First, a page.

"When the facts change, I change my mind. What do you do, sir?" -Unknown
Despite the improved fundamental shift in the airline industry, Mr. Market still questions the industry's sustainability. For example, many of the big airlines are now generating free cash flow for the first time in their respective histories. Just take a look at United Continental (NYSE:UAL).
Even with the drop in oil and gas prices (a good thing for airlines), shares have dropped over 15% in the past 12-months and now trade at an acquirer's multiple of 5.04 and P/FCF of 6.80. The stock appears cheap based on numerous valuation metrics, and the changing industry fundamentals give long-term investors a strong reason to give United strong consideration.
UAL data by YCharts
The market appears a bit rattled by CEO Oscar Munoz's, heart attack last October, just five weeks after taking the top position in the company. In January, he underwent a heart transplant surgery and appears to be doing well. Despite the uncertainty surrounding the CEO, the company continues to generate exceptional results, and I expect this to continue with oil and gas prices at such depressed levels.
Passenger revenue per average seat mile (PRASM) was down 65, mainly on the back of a strong U.S. dollar, competitor pricing, terrorist attacks in Paris, and drop in demand from foreign travelers. Worries about the Zika virus have also sparked fears, forcing management to forecast a 6-8% drop in the next quarter.
How safe is the business?
To understand the safety of the company, I like to use a few key metrics:
Piotroski F-Score (indicates the company's financial situation) - 7, indicates a very healthy institution.
Altman Z-Score (measures the likelihood of bankruptcy w/in 2 years) - 1.69, indicates the company may be in distress.
Beneish M-Score (indicated if company is an accounting manipulator) - -2.33, suggests the company is not an accounting manipulator.
As we can see above, other than the Altman Z-Score, these are great numbers and helps gives us further confidence in the business.
Let's take a look at the Acquires Multiple
When investing in any business it's important to visualize your potential return if you purchased the entire company. Right now, the company is cheap on a number of metrics, trading on a PE of 3, P/FCF of 10.25, and EV/EBIT of 6.88. And the huge cash pile is likely to be distributed to shareholders through buybacks or dividends.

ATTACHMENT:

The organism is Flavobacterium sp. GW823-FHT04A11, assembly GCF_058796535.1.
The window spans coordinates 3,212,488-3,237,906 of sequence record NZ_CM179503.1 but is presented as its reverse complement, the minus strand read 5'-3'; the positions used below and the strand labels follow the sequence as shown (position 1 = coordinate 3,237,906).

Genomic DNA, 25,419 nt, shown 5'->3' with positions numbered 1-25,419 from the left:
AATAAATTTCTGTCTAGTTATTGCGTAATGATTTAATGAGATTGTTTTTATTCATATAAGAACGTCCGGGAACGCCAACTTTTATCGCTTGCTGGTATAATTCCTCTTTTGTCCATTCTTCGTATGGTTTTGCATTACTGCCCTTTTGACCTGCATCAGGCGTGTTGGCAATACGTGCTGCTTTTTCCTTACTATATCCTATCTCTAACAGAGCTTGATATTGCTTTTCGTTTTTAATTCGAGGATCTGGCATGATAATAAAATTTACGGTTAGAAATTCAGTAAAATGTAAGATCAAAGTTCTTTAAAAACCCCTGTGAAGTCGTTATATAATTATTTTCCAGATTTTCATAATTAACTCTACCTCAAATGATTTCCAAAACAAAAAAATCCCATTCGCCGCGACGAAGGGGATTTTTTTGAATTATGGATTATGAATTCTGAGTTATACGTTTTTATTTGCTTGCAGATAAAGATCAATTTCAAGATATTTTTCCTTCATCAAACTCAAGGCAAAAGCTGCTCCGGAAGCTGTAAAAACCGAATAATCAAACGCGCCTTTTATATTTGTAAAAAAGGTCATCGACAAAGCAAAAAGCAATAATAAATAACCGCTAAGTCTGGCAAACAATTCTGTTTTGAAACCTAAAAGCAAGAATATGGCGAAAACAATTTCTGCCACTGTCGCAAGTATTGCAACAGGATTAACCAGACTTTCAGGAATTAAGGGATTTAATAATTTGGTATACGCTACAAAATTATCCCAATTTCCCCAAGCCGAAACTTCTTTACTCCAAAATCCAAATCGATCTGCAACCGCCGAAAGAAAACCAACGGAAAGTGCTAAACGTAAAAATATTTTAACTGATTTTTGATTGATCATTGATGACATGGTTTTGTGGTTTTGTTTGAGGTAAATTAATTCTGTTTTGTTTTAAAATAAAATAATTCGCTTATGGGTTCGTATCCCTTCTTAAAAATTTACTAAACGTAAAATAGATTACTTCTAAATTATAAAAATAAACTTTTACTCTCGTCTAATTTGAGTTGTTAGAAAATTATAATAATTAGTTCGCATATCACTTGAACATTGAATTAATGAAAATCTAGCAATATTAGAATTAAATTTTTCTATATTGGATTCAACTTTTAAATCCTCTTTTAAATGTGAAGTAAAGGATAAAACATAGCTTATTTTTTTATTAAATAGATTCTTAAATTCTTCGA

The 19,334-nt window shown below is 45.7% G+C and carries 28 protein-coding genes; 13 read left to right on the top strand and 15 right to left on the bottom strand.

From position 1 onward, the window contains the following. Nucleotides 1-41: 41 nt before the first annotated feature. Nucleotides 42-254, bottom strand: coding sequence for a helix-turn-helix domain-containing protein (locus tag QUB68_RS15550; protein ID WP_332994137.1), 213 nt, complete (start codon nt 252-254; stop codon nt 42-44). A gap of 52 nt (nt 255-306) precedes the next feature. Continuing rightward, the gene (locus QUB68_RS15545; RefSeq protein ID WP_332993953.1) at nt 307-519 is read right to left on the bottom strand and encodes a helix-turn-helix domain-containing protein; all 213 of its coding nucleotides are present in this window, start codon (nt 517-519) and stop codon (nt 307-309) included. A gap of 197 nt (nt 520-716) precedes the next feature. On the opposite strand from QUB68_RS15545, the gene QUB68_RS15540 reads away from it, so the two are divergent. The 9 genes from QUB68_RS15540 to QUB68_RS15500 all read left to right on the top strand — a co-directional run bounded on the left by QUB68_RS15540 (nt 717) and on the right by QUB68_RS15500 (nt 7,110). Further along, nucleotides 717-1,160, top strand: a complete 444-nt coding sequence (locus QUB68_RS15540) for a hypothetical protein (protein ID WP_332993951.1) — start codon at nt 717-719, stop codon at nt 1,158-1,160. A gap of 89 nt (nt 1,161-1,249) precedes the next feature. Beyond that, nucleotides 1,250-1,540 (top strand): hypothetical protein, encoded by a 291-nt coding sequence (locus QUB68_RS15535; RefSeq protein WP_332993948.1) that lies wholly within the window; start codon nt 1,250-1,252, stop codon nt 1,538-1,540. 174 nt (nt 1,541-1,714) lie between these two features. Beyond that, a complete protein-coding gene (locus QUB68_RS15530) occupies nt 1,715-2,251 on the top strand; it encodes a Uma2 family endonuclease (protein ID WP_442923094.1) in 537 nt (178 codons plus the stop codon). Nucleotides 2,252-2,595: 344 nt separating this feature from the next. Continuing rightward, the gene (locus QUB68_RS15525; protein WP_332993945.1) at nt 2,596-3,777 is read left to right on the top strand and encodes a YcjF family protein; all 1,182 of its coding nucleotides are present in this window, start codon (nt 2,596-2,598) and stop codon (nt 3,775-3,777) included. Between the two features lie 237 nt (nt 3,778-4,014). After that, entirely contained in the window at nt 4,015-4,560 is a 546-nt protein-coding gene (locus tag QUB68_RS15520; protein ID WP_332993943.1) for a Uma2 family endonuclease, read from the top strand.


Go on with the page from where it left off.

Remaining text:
The company currently has a market cap of $20.79 billion, and an enterprise value (EV) a bit higher at $27.18 billion. The reason the EV is so high is because the company has over $10 billion in long-term debt. As a potential acquirer, debt is an important part of the equation. Even the $5.19 billion in cash and cash equivalents was not enough to offset United's excess debt, which leaves us with a total EV of $27.18 billion.
The company's operating earnings, which are taken from the top of the income statement, are $5.49 billion. In other words, we're paying $20.85 billion for a company with an EV of $27.18 billion, and is returning operating earnings of $5.49 on that $27.18 billion. This gives investors an Acquirer's Multiple of 4.95, when we divide the EV ($27.18 billion) by the operating earnings ($5.49 billion).
It will take time for the airline industry to fully regain investors' trust - so many investors have been burned in the past. However, I do expect the changing industry fundamentals to position the airlines very well over the years with better pricing power and tailwinds from lower fuel prices.
Because United generates so much free cash flow -- about $3.2 billion during 2015 -- the company is able to buy back quite a few of its own shares, and let's not forget the potential for future dividends. The share count has declined by about 3.5% in the last three years alone, and United continues to spend heavily on buybacks, initiating a $3 billion share repurchase program in mid-2015.
United is in a better position than it was a year ago, with top and bottom-line growing, and it's becoming a more stable, higher quality stock. The best part is Mr. Market doesn't believe it yet, and this gives us an edge since there is a divergence between perception and reality. United is once again on sale, and among its immediate peers, it's far and away one of the best values.
With United now marked down over 15% from the all-time high set in early 2015, this could be a good time for long-term investors to buy shares. The airline industry has changed - it's time for us to change our opinion.
Disclosure: I/we have no positions in any stocks mentioned, and no plans to initiate any positions within the next 72 hours.
I wrote this article myself, and it expresses my own opinions. I am not receiving compensation for it (other than from Seeking Alpha). I have no business relationship with any company whose stock is mentioned in this article.